As the world went digital, many businesses did too. Yet what did they risk by cutting traditional media out of the loop?
“Many people have started using the Internet as their primary source for networking and information,” writes Katherine Halek in Entrepreneur. “Because of this, you might have considered cutting your print promotions, or at least downsizing them significantly. What if you looked at print and social ads as two sides of the same coin instead? By learning how they work together, you can get much more mileage out of your advertising, and both you and your customers will profit.”
Halek goes on to give some fairly basic and straightforward advice on how to engage with fans and potential customers on social channels, then gets to the heart of the matter that so many businesses seem to overlook these days.
“Find out where your target market spends their offline time and advertise there. Don’t say so much on your print ads that viewers can find out all they want to know about you without ever getting online,” Halek advises. “Tease just enough information to show that you deal with a topic of interest to them. Then direct them to your web presence to learn more.”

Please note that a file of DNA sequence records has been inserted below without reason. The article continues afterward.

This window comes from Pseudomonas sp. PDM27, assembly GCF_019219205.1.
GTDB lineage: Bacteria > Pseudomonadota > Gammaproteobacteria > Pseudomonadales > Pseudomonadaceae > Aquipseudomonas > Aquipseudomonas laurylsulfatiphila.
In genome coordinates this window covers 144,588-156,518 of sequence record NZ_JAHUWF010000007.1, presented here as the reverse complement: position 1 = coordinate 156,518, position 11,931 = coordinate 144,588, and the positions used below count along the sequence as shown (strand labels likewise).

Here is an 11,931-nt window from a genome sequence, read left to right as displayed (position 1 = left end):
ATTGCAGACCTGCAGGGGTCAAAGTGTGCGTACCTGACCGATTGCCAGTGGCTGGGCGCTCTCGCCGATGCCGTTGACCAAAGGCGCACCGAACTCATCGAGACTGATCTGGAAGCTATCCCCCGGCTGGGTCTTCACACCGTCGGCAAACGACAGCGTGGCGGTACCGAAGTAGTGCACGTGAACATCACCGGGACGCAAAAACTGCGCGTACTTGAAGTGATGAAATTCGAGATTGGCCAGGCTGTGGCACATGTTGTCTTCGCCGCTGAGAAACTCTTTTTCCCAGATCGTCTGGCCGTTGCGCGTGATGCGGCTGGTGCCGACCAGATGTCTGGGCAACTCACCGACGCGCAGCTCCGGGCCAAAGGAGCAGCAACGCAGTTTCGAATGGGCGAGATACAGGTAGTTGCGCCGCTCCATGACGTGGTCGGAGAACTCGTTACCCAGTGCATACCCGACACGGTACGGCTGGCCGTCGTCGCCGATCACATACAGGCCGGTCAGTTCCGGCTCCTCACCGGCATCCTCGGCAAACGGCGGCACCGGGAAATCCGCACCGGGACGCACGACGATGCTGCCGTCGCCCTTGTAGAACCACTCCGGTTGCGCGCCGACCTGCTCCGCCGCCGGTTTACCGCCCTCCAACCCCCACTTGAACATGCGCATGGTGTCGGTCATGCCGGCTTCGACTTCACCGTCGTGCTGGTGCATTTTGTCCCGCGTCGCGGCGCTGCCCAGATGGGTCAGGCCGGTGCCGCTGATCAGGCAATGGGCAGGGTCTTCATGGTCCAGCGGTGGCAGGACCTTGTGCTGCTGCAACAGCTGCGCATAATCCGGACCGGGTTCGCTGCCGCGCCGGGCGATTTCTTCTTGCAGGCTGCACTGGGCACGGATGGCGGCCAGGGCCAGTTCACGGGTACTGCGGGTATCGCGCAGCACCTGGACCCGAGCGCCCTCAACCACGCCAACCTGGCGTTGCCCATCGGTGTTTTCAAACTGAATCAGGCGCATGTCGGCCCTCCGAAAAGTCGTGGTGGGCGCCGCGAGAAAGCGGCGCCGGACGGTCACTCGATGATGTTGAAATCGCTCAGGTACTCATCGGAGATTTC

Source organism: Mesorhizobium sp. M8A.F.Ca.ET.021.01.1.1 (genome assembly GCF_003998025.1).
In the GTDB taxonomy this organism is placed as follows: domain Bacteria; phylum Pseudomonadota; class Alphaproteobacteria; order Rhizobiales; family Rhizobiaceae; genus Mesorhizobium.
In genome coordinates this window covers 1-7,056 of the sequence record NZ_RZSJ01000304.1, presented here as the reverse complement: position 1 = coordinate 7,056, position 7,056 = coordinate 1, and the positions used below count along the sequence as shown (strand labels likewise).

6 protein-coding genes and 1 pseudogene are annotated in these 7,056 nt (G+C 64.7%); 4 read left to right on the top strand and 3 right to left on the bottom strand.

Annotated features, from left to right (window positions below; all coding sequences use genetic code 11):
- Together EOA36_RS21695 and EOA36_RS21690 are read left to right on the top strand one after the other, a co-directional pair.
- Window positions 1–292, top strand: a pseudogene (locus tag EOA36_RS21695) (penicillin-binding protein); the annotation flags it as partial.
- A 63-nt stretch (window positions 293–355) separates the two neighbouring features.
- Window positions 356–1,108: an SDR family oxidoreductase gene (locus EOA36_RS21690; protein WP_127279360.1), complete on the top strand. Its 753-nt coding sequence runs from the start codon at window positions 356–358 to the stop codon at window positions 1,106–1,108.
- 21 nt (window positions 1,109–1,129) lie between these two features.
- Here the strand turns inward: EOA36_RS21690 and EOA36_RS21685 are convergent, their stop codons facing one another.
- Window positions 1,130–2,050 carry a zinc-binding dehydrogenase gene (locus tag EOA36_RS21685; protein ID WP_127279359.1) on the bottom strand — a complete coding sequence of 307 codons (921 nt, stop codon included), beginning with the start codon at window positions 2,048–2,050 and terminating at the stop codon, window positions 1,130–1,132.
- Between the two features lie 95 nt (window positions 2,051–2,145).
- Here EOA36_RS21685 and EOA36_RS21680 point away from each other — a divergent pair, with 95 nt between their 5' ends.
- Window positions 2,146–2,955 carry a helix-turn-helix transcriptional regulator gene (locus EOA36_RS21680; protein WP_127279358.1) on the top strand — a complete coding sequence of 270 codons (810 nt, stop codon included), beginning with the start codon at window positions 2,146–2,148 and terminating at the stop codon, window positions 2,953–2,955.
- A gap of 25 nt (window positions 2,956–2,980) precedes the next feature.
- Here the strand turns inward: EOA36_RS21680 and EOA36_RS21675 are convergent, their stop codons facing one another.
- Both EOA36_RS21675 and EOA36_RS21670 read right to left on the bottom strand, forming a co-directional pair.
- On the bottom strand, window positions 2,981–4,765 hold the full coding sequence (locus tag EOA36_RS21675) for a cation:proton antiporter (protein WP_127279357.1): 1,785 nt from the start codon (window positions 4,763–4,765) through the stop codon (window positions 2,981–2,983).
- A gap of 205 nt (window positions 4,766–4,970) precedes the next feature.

We are hearing this drumbeat from many corners lately, with other digital marketing experts advising a fresh look at print. And Halek offers a final bit of wisdom:
“If you try to outrun the world’s progress toward digital conversion by moving your business exclusively to online interactions, much of your potential audience will miss your advertising, and you will lose out on important opportunities for growth,” she notes.
As we’ve said time and again, it’s not an either/or situation. Digital absolutely has its usefulness, but it has not and is not likely to ever replace the marketing mojo of the printed piece.